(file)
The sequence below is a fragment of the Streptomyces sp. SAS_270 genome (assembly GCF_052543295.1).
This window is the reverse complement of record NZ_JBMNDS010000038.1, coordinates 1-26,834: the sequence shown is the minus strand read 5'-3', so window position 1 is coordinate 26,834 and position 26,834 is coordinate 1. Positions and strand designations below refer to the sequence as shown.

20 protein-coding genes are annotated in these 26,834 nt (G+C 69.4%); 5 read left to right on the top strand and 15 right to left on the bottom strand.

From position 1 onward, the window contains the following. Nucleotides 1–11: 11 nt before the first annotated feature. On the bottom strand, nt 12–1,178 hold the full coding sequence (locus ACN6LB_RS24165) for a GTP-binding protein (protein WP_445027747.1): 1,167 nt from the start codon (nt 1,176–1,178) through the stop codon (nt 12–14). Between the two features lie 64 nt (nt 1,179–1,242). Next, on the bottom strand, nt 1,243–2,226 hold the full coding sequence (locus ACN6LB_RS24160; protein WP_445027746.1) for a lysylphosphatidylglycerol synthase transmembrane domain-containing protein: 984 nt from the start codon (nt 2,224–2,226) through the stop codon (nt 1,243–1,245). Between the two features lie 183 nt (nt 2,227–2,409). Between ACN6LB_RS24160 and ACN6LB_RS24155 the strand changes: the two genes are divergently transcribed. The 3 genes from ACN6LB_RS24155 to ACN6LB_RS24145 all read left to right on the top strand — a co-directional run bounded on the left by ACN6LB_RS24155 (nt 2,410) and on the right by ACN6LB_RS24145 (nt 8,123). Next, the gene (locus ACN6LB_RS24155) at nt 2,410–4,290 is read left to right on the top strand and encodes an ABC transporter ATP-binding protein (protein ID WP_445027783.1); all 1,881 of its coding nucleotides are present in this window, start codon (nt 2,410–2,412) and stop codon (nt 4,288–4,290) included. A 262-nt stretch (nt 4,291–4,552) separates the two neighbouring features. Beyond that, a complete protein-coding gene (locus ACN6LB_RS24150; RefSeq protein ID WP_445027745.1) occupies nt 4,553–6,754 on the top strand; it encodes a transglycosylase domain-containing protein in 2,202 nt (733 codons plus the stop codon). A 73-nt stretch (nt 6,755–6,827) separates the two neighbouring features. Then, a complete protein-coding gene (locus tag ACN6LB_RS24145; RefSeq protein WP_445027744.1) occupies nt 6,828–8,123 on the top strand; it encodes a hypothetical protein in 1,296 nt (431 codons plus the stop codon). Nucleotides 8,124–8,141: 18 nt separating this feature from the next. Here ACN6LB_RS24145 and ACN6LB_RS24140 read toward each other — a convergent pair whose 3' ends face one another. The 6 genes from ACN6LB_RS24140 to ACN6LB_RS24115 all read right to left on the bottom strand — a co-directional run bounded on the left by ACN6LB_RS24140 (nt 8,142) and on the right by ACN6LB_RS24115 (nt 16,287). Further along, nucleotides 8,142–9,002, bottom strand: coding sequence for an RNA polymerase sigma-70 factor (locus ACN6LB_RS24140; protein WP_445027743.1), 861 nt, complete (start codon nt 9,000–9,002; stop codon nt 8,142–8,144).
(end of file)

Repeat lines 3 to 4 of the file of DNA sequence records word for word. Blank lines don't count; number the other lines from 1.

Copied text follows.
20 protein-coding genes are annotated in these 26,834 nt (G+C 69.4%); 5 read left to right on the top strand and 15 right to left on the bottom strand.

From position 1 onward, the window contains the following. Nucleotides 1–11: 11 nt before the first annotated feature. On the bottom strand, nt 12–1,178 hold the full coding sequence (locus ACN6LB_RS24165) for a GTP-binding protein (protein WP_445027747.1): 1,167 nt from the start codon (nt 1,176–1,178) through the stop codon (nt 12–14). Between the two features lie 64 nt (nt 1,179–1,242). Next, on the bottom strand, nt 1,243–2,226 hold the full coding sequence (locus ACN6LB_RS24160; protein WP_445027746.1) for a lysylphosphatidylglycerol synthase transmembrane domain-containing protein: 984 nt from the start codon (nt 2,224–2,226) through the stop codon (nt 1,243–1,245). Between the two features lie 183 nt (nt 2,227–2,409). Between ACN6LB_RS24160 and ACN6LB_RS24155 the strand changes: the two genes are divergently transcribed. The 3 genes from ACN6LB_RS24155 to ACN6LB_RS24145 all read left to right on the top strand — a co-directional run bounded on the left by ACN6LB_RS24155 (nt 2,410) and on the right by ACN6LB_RS24145 (nt 8,123). Next, the gene (locus ACN6LB_RS24155) at nt 2,410–4,290 is read left to right on the top strand and encodes an ABC transporter ATP-binding protein (protein ID WP_445027783.1); all 1,881 of its coding nucleotides are present in this window, start codon (nt 2,410–2,412) and stop codon (nt 4,288–4,290) included. A 262-nt stretch (nt 4,291–4,552) separates the two neighbouring features. Beyond that, a complete protein-coding gene (locus ACN6LB_RS24150; RefSeq protein ID WP_445027745.1) occupies nt 4,553–6,754 on the top strand; it encodes a transglycosylase domain-containing protein in 2,202 nt (733 codons plus the stop codon). A 73-nt stretch (nt 6,755–6,827) separates the two neighbouring features. Then, a complete protein-coding gene (locus tag ACN6LB_RS24145; RefSeq protein WP_445027744.1) occupies nt 6,828–8,123 on the top strand; it encodes a hypothetical protein in 1,296 nt (431 codons plus the stop codon). Nucleotides 8,124–8,141: 18 nt separating this feature from the next. Here ACN6LB_RS24145 and ACN6LB_RS24140 read toward each other — a convergent pair whose 3' ends face one another. The 6 genes from ACN6LB_RS24140 to ACN6LB_RS24115 all read right to left on the bottom strand — a co-directional run bounded on the left by ACN6LB_RS24140 (nt 8,142) and on the right by ACN6LB_RS24115 (nt 16,287). Further along, nucleotides 8,142–9,002, bottom strand: coding sequence for an RNA polymerase sigma-70 factor (locus ACN6LB_RS24140; protein WP_445027743.1), 861 nt, complete (start codon nt 9,000–9,002; stop codon nt 8,142–8,144).